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Re: Perl 7: Fix string leaks?

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Ben Bullock
April 2, 2021 02:39
Re: Perl 7: Fix string leaks?
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On Fri, 2 Apr 2021 at 09:58, Dan Book <> wrote:

> The UTF8 bit does not constitute any guess, so it cannot be combined
> with an explicitly set bit for this purpose. It indicates which
> format the internal bytes are *definitely* in, which Perl is allowed
> to change whenever needed and the user cannot depend on.

In this case, the UTF8 bit of the composed string is the result of a
guess. There are two scalars concatenated together, one has the UTF8
bit set, and one does not have it set. The output of the
concatentation has the UTF8 bit set. That does indeed constitute a
guess as to what is in the scalars. If the output did not have the
UTF8 bit set, that would also constitute a guess. Either outcome is a
guess. Perl does not have enough information to decide unambiguously
if the composed string is meant to be UTF8 or not.

> When you append an emoji to your bytestring, it forces it to be in
> upgraded format, but the rest of the string contains the same bytes
> it did before, even though they are now stored differently. You can
> verify this by comparing the original string with a substring of the
> modified string. Thus when you remove the emoji codepoint, it is
> still the same string, regardless of the change in storage format.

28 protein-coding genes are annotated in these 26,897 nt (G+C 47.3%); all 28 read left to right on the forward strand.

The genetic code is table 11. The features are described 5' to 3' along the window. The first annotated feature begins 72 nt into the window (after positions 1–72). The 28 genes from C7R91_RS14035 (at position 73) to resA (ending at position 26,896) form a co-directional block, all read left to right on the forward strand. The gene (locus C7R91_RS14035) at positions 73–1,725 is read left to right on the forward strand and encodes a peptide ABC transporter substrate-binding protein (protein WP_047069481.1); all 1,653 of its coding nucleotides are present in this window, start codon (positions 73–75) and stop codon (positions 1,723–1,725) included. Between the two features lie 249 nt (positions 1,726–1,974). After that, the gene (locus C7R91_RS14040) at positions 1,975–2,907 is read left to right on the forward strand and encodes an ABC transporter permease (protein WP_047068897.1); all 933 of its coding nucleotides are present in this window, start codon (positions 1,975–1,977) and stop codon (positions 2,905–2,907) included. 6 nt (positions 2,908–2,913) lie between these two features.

But if Perl guessed the other way, and set the UTF8 flag to zero
instead of one, everything about the string which you've said above
would remain true:

no utf8;
use File::Slurper qw!read_binary write_binary!;
`wget -o /dev/null -O qr.png`;
my $png = read_binary ('qr.png');
my $bpng = $png . '🥦';
if (substr ($bpng, 0, length ($png)) eq $png) {
    print "correct.\n";
write_binary ('qr-broccolli.png', $bpng);
$bpng =~ s/🥦$//;
write_binary ('qr-no-broccolli.png', $bpng);
print `file *.png`;

> write_binary with a string that contains a codepoint over 255 is a
> logic error, and you would receive a warning upon trying to do this
> - that Perl dumps whatever is in its internal buffer instead in this
> case is an implementation detail, and leads to things "accidentally
> working" just enough to confuse people.

"The curious incident of the dog in the night-time."

The first call to write_binary gives a warning, but the second call to
write_binary does not. Perl is using a heuristic ("guessing"), it
doesn't have any information about the content of $bpng in either

This is why the double-encoding and double-decoding problem occurs.

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